Doug Ulman knew this day was coming, the day that Lance Armstrong would retire from cycling. In fact, Ulman, the CEO of Livestrong, had experienced it once before. A dry run, if you will. Back in 2005, Armstrong left the sport he’d dominated, winning seven Tour de France titles, and threw himself into working for his cancer foundation.
“A lot of people have been asking that question this week–what’s different this time?–but I’m not sure there is much of a difference,” Ulman told Fast Company today on the phone from Austin. “He’ll be more visible in the office [at Livestrong headquarters] than before. But he’s not one to sit at a desk and hang out.”
The first time Armstrong retired, he became a major advocate for Prop 15, a proposition to raise $3 billion in Texas for cancer research. He treated the campaign like another bike race. He and Ulman toured the state by bus, lobbied politicians and citizens alike, and emerged victorious. It was an enormous achievement in the cancer community, like nothing in any other state.
What’s different about Armstrong’s retirement this time, though, is that he’s now the subject of a federal investigation. It began last May when former U.S. Postal teammate Floyd Landis accused him of taking performance-enhancing drugs and selling bikes to buy drugs several years ago. Although Armstrong hasn’t been asked to appear before a grand jury, former teammates and associates have. Sports Illustrated recently published an in-depth investigative piece citing more accounts of Armstrong’s involvement with performance-enhancing drugs on his former team.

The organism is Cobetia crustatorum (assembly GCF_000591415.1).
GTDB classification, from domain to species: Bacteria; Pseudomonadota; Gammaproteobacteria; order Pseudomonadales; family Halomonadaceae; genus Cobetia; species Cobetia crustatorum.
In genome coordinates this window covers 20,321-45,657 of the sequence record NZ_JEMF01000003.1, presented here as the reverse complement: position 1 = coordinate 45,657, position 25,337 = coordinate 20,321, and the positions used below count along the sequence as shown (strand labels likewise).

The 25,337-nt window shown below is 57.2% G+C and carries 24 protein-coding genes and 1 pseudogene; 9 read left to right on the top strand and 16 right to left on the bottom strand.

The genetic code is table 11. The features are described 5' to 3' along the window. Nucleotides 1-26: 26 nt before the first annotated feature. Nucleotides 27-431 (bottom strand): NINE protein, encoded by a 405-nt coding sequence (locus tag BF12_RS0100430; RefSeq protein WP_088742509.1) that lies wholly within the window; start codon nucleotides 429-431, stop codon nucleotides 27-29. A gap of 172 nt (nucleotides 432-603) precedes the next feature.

As we explored in our recent cover story on Livestrong, Armstrong’s foundation has managed to endure the disgraceful allegations against him over the years while becoming a respected and innovative force in cancer. The foundation, which no longer calls itself the Lance Armstrong Foundation, provides services to patients, lobbies policy makers, and operates as an entity separate from its high-profile founder.
Armstrong plans to resume working on Livestrong’s behalf in retirement. This morning, he and Ulman went for a five-mile run that doubled as a meeting. They strategized about a United Nations summit this fall addressing cancer and Livestrong’s role in getting a new tobacco tax on the ballot in California this summer. Not the ongoing investigation.
The situation is complicated for Livestrong, to say the least. “To have an ounce of attention on the investigation is frustrating,” Ulman says. “It’s a distraction from our mission.” As long as Armstrong isn’t charged with a crime, he continues to be an effective ambassador in cancer circles, where he remains the world’s best known survivor and advocate. But for now, the doping investigation lingers, even in retirement.